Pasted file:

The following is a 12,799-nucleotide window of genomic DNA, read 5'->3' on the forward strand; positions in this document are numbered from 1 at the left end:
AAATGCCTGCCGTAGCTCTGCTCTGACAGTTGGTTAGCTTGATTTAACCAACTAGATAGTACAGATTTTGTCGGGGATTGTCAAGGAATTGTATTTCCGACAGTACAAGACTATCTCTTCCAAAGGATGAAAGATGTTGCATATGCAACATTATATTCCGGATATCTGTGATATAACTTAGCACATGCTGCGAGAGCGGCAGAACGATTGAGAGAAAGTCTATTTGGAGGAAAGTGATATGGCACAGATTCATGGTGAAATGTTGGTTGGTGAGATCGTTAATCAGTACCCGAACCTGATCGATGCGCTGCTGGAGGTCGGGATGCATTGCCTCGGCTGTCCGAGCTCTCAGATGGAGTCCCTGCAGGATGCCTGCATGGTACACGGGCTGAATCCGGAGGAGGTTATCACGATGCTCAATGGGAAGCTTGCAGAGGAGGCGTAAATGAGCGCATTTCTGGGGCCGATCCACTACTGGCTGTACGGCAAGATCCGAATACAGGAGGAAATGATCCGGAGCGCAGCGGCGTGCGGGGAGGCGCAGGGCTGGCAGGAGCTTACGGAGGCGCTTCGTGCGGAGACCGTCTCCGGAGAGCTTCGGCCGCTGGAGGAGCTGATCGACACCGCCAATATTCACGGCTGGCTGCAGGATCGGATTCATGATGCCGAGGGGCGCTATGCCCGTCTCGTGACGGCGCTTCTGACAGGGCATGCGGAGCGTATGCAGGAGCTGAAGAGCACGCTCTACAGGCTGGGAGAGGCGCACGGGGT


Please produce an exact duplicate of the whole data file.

The following is a 12,799-nucleotide window of genomic DNA, read 5'->3' on the forward strand; positions in this document are numbered from 1 at the left end:
AAATGCCTGCCGTAGCTCTGCTCTGACAGTTGGTTAGCTTGATTTAACCAACTAGATAGTACAGATTTTGTCGGGGATTGTCAAGGAATTGTATTTCCGACAGTACAAGACTATCTCTTCCAAAGGATGAAAGATGTTGCATATGCAACATTATATTCCGGATATCTGTGATATAACTTAGCACATGCTGCGAGAGCGGCAGAACGATTGAGAGAAAGTCTATTTGGAGGAAAGTGATATGGCACAGATTCATGGTGAAATGTTGGTTGGTGAGATCGTTAATCAGTACCCGAACCTGATCGATGCGCTGCTGGAGGTCGGGATGCATTGCCTCGGCTGTCCGAGCTCTCAGATGGAGTCCCTGCAGGATGCCTGCATGGTACACGGGCTGAATCCGGAGGAGGTTATCACGATGCTCAATGGGAAGCTTGCAGAGGAGGCGTAAATGAGCGCATTTCTGGGGCCGATCCACTACTGGCTGTACGGCAAGATCCGAATACAGGAGGAAATGATCCGGAGCGCAGCGGCGTGCGGGGAGGCGCAGGGCTGGCAGGAGCTTACGGAGGCGCTTCGTGCGGAGACCGTCTCCGGAGAGCTTCGGCCGCTGGAGGAGCTGATCGACACCGCCAATATTCACGGCTGGCTGCAGGATCGGATTCATGATGCCGAGGGGCGCTATGCCCGTCTCGTGACGGCGCTTCTGACAGGGCATGCGGAGCGTATGCAGGAGCTGAAGAGCACGCTCTACAGGCTGGGAGAGGCGCACGGGGT